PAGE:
In this example, the temporal prioritization is applied to the process of extracting signal features from the projection signals S1, S2 for use in the subsequent reconstruction of the interaction map M (step 204). The feature extraction may be designed to identify those peaks in the projection signal S1, S2 that may originate from a touch object TO. The peaks may be identified by any suitable technique, although the following example will be directed to the use of thresholding/binarization, in which the signal values in the projections signals S1, S2 are mapped to a threshold.

It may be noted that the interaction map M may be reconstructed based on the extracted signal features, using any available technique. Reference is made to the techniques referenced in relation to FIG. 2, as well the reconstruction technique disclosed in WO2011/049513, which is incorporated herein by this reference. In WO2011/049513, the interaction map M is reconstructed within one or more subareas of the touch surface 1. The subareas are identified by analyzing intersections of detection lines across the touch surface 1, e.g. based on signal features such as peaks identified in the projection signals S1, S2.

The temporal prioritization uses the trace history list to estimate the location and size of a previous trace in the current frame, i.e. to obtain a “current touch estimation”. Recalling that each signal value in the projection signal S1, S2 corresponds to a detection line with a known extension across the touch surface 1, each current touch estimation (e.g. location and size) may be mapped to portions of the projection signals S1, S2. Collectively, these portions thus correspond to a “search area” around the current touch estimation. The temporal prioritization operates to selectively apply a lower threshold level in these portions, so as to promote identification of touches in the search area(s).

This example of temporal prioritization reduces the probability of getting interruptions in a trace due to low signal-to-noise ratio (SNR) in the sensor signals.

The temporal prioritization will now be further explained with reference to FIGS. 5( a)-5(c). A projection signal with a low SNR is illustrated in FIG. 5( a), together with a peak detection threshold TH, as used in conventional peak detection. Despite the low SNR, a peak may seen in the projection signal, although the peak extends just slightly above the peak detection threshold TH. It is realized that the peak detection is likely to fail from time to time with such a peak detection threshold TH. The peak corresponds to a touch, and the trace history H of this touch is illustrated in FIG. 5( b). The full circles represent the location and size of the touch for the last 6 frames. The dashed circle represent the estimated location and size of the touch in the current frame. FIG. 5( c) illustrates the projection signal in FIG. 5( a) together with a peak detection threshold TH that is selectively reduced in a region around the peak, where the region corresponds to the current touch estimation.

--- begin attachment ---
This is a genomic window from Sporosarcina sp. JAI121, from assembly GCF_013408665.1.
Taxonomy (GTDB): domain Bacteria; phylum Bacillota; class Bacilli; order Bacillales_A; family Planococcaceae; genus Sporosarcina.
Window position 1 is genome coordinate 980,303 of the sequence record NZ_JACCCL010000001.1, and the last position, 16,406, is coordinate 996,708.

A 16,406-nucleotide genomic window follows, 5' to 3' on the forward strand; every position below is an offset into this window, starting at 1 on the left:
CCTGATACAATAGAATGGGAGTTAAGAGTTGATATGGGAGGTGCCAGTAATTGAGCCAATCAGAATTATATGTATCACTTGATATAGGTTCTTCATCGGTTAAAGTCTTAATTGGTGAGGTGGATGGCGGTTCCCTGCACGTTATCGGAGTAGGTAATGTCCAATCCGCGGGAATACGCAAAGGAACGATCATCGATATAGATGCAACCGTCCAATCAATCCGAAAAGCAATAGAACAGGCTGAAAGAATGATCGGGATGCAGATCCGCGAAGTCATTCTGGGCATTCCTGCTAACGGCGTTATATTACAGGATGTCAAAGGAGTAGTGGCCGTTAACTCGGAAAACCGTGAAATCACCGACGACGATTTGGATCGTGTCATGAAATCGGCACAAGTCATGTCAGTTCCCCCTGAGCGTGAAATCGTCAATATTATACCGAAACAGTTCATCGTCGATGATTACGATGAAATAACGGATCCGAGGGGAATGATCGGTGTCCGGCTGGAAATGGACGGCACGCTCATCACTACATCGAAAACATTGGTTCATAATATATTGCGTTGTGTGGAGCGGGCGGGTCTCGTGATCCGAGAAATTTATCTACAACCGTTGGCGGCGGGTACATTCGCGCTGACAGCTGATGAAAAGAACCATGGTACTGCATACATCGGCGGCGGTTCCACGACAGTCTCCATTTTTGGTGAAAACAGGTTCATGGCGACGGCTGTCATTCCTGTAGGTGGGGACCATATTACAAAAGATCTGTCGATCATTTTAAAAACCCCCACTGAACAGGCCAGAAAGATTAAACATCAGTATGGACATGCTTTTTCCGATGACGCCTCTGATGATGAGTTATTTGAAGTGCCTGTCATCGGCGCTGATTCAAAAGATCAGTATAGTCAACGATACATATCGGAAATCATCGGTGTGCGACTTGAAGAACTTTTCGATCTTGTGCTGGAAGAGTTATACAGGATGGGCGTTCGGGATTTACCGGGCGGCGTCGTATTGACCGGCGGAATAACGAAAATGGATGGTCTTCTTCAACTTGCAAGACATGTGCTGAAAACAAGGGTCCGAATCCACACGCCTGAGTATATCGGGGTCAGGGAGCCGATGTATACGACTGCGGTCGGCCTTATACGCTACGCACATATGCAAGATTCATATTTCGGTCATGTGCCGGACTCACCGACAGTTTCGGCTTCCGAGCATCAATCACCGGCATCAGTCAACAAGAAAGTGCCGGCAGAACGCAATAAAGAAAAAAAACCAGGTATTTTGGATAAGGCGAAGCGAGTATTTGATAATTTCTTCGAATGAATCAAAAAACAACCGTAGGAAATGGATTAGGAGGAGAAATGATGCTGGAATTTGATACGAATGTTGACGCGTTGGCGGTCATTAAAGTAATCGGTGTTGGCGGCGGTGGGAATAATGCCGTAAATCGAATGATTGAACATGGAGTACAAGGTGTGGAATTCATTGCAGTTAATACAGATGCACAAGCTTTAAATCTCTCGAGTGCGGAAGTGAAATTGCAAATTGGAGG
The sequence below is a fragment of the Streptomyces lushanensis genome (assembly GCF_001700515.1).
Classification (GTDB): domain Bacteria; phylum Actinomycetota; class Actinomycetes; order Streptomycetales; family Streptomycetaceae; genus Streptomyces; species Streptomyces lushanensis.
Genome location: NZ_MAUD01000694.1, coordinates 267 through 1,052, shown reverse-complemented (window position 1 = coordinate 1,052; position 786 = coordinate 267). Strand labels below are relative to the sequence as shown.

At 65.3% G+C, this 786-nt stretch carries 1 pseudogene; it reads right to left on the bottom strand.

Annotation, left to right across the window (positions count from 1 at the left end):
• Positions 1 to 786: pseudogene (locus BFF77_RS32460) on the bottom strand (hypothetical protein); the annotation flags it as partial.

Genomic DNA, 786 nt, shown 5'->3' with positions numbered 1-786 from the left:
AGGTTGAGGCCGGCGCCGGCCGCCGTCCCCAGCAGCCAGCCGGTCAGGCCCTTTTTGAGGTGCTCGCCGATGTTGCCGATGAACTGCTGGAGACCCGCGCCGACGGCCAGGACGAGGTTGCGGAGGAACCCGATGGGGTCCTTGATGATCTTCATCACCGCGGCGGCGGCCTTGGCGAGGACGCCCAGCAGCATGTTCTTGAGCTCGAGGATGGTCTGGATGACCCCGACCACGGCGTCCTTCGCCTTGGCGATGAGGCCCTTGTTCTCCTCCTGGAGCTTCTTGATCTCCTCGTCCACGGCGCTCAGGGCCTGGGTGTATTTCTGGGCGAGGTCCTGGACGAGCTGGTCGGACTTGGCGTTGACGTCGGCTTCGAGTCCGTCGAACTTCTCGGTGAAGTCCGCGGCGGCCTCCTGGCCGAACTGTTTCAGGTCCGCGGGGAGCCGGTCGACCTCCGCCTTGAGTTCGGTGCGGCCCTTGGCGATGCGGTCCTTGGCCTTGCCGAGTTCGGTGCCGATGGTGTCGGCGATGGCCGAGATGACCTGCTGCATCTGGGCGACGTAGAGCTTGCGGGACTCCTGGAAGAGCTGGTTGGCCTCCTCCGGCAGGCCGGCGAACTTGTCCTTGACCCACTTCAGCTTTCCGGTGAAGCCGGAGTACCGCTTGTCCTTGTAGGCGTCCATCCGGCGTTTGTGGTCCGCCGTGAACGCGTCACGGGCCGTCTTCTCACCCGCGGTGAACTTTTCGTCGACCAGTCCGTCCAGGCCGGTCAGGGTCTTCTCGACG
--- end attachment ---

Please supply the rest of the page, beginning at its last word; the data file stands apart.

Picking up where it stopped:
It should be noted that the current touch estimation may be obtained by predicting the location and size of the touch based on the location history of the trace. Alternatively, the current touch estimation may be given by location and size of the trace, i.e. the location and size of the most recent touch in the trace. Further variants are, of course, possible.

2. Temporal Prioritization in Reconstruction (Step 204)

The reconstruction is specific to each type of projection system. With the ambition of keeping the present disclosure reasonably short, no specific examples are given on how to implement the temporal prioritization in the reconstruction. However, the skilled person should be able to readily re-design different known reconstruction algorithms to implement the principles of temporal prioritization based on the present disclosure. For example, the temporal prioritization may be implemented to define a search area around the above-mentioned “current touch estimation” and selectively operate the reconstruction algorithm to generate the interaction map M within each such search area.

3. Temporal Prioritization in Interaction Map Processing (Step 206/208)

In this example, the temporal prioritization is applied to correctly identify touches in the interaction map M, during either the signal enhancement (step 206) or the touch identification (208). As noted above, these steps 206, 208 may be merged into a single processing step, and will be treated as such in the following example, which is applicable for both projection systems and imaging systems.